As most of the existing whole-body vibration (WBV) training programs provide vertical or rotatory vibration, studies on the effects of horizontal vibration have rarely been reported. The present study was conducted to investigate the effect of WBV in the horizontal direction on balance and gait ability in chronic stroke survivors.
This study was designed as a randomized controlled trial. Twenty-one stroke survivors were randomly allocated into 2 groups (whole-body vibration group [n=9] and control group [n=12]). In the WBV group, WBV training in the horizontal direction was conducted for 6 weeks, and a conventional rehabilitation for 30 min, 3 days per week for a 6-week period, was conducted in both the WBV and control groups. Outcome variables included the static balance and gait ability measured before training and after 6 weeks.
On comparing the outcome variables before and after training in the WBV group, significant differences were observed in the cadence and single support time of gait ability. However, there were no significant differences in other variables, including velocity, step length, stride length, and double support time. In addition, after training, no significant differences in all variables were observed between the 2 groups.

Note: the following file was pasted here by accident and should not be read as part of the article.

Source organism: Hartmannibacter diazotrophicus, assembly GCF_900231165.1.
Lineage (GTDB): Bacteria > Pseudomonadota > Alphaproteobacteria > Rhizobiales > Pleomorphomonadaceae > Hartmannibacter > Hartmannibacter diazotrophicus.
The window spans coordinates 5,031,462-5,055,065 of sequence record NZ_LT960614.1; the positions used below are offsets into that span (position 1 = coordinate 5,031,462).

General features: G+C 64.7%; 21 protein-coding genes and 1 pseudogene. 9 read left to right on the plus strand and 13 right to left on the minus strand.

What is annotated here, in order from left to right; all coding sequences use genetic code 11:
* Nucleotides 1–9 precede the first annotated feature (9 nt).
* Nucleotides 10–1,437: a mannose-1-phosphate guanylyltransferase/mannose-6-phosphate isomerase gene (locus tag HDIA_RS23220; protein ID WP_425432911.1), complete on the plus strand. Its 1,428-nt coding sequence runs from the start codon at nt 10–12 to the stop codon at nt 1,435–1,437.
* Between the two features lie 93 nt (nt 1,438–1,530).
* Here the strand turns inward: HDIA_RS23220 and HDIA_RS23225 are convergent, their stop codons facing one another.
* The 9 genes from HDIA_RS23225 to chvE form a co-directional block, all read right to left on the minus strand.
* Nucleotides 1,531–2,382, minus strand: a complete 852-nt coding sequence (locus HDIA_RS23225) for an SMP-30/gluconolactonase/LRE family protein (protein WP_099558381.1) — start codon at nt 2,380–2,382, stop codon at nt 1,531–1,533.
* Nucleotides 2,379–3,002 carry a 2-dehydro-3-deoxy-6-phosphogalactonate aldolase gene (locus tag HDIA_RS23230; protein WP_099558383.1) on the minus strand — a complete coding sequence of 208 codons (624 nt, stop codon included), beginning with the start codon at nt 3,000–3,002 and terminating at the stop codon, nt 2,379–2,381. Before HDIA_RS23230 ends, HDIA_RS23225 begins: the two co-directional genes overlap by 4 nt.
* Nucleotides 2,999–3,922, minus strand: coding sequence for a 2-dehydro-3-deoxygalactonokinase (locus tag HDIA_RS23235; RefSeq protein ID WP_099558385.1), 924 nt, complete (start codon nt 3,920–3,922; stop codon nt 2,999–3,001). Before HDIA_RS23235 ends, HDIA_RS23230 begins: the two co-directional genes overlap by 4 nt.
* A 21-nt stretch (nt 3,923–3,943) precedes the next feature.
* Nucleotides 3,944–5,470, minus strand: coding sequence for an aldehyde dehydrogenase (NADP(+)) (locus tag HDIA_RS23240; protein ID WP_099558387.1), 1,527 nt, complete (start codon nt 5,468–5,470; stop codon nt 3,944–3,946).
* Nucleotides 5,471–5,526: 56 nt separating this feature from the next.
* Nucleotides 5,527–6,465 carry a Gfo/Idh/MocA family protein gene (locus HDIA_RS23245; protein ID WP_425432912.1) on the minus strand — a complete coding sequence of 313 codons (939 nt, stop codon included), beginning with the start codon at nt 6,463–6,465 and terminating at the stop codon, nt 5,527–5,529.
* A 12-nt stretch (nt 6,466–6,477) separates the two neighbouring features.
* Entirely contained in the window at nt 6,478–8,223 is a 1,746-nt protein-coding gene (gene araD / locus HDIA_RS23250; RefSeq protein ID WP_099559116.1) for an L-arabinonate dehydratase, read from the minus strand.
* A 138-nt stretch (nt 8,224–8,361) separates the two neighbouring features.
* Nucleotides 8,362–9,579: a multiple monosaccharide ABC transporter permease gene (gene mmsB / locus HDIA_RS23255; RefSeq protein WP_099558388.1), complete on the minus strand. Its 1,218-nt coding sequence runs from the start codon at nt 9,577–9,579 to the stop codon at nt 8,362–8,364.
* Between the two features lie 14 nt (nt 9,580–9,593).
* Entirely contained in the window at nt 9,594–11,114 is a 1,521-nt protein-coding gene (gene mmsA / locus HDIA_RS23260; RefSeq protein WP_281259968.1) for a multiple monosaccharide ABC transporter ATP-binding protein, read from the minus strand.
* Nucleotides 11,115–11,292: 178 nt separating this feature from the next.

The results of this study suggest that WBV training in the horizontal direction has few positive effects on balance and gait function in chronic stroke survivors. However, further investigation is needed to confirm this.
Stroke survivors suffer from central nervous system damage, with sensory and motor system damage, which leads to consequences such as decreased control of muscle tone, delay in muscle contraction, and absence of selective movement [1,2]. In addition, stroke survivors have unstable balance and poor gait ability, which naturally limits their activities of daily living and participation in the community, while losing independence [2,3]. Consequently, the first priority for stroke survivors is recovery of independent activities, and for this, the recovery of balance in a standing posture and gait abilities is essential.